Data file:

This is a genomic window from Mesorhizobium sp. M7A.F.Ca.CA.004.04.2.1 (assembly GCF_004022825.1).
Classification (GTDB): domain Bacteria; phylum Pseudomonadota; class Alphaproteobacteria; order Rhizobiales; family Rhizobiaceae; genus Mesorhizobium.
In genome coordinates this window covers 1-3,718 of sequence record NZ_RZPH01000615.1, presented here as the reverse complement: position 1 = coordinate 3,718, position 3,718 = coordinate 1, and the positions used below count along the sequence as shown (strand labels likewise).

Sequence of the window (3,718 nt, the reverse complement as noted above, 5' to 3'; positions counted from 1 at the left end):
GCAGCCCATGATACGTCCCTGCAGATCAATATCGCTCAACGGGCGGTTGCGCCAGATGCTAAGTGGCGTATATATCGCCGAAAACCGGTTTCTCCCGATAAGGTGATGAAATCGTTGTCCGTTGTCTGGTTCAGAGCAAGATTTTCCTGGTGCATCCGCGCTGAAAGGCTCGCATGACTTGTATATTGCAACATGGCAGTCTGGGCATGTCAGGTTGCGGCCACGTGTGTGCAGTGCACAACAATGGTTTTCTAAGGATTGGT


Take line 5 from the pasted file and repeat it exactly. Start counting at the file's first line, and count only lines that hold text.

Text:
GCAGCCCATGATACGTCCCTGCAGATCAATATCGCTCAACGGGCGGTTGCGCCAGATGCTAAGTGGCGTATATATCGCCGAAAACCGGTTTCTCCCGATAAGGTGATGAAATCGTTGTCCGTTGTCTGGTTCAGAGCAAGATTTTCCTGGTGCATCCGCGCTGAAAGGCTCGCATGACTTGTATATTGCAACATGGCAGTCTGGGCATGTCAGGTTGCGGCCACGTGTGTGCAGTGCACAACAATGGTTTTCTAAGGATTGGT